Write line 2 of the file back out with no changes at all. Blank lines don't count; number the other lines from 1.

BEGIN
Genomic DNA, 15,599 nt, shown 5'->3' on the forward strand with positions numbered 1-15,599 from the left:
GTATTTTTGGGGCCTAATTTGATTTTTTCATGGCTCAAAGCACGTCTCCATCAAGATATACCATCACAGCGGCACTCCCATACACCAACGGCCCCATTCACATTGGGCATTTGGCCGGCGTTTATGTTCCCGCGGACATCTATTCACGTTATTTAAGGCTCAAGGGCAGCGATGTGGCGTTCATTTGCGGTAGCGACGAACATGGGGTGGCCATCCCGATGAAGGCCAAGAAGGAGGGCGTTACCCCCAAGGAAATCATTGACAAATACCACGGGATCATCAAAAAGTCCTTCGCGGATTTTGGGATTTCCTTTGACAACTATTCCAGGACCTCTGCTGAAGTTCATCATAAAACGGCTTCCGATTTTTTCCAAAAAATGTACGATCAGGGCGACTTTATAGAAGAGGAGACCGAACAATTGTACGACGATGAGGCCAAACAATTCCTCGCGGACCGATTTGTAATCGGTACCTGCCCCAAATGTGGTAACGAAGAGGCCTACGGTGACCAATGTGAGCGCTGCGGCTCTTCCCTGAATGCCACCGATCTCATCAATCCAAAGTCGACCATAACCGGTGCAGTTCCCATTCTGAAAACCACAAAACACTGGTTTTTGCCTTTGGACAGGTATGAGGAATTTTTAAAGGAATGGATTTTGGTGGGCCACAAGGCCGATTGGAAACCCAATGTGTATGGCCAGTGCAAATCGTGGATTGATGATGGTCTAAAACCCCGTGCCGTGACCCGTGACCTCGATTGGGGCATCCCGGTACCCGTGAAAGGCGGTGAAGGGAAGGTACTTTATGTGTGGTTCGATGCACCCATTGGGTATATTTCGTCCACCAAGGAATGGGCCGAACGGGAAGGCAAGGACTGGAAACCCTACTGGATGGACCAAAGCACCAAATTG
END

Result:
GTATTTTTGGGGCCTAATTTGATTTTTTCATGGCTCAAAGCACGTCTCCATCAAGATATACCATCACAGCGGCACTCCCATACACCAACGGCCCCATTCACATTGGGCATTTGGCCGGCGTTTATGTTCCCGCGGACATCTATTCACGTTATTTAAGGCTCAAGGGCAGCGATGTGGCGTTCATTTGCGGTAGCGACGAACATGGGGTGGCCATCCCGATGAAGGCCAAGAAGGAGGGCGTTACCCCCAAGGAAATCATTGACAAATACCACGGGATCATCAAAAAGTCCTTCGCGGATTTTGGGATTTCCTTTGACAACTATTCCAGGACCTCTGCTGAAGTTCATCATAAAACGGCTTCCGATTTTTTCCAAAAAATGTACGATCAGGGCGACTTTATAGAAGAGGAGACCGAACAATTGTACGACGATGAGGCCAAACAATTCCTCGCGGACCGATTTGTAATCGGTACCTGCCCCAAATGTGGTAACGAAGAGGCCTACGGTGACCAATGTGAGCGCTGCGGCTCTTCCCTGAATGCCACCGATCTCATCAATCCAAAGTCGACCATAACCGGTGCAGTTCCCATTCTGAAAACCACAAAACACTGGTTTTTGCCTTTGGACAGGTATGAGGAATTTTTAAAGGAATGGATTTTGGTGGGCCACAAGGCCGATTGGAAACCCAATGTGTATGGCCAGTGCAAATCGTGGATTGATGATGGTCTAAAACCCCGTGCCGTGACCCGTGACCTCGATTGGGGCATCCCGGTACCCGTGAAAGGCGGTGAAGGGAAGGTACTTTATGTGTGGTTCGATGCACCCATTGGGTATATTTCGTCCACCAAGGAATGGGCCGAACGGGAAGGCAAGGACTGGAAACCCTACTGGATGGACCAAAGCACCAAATTG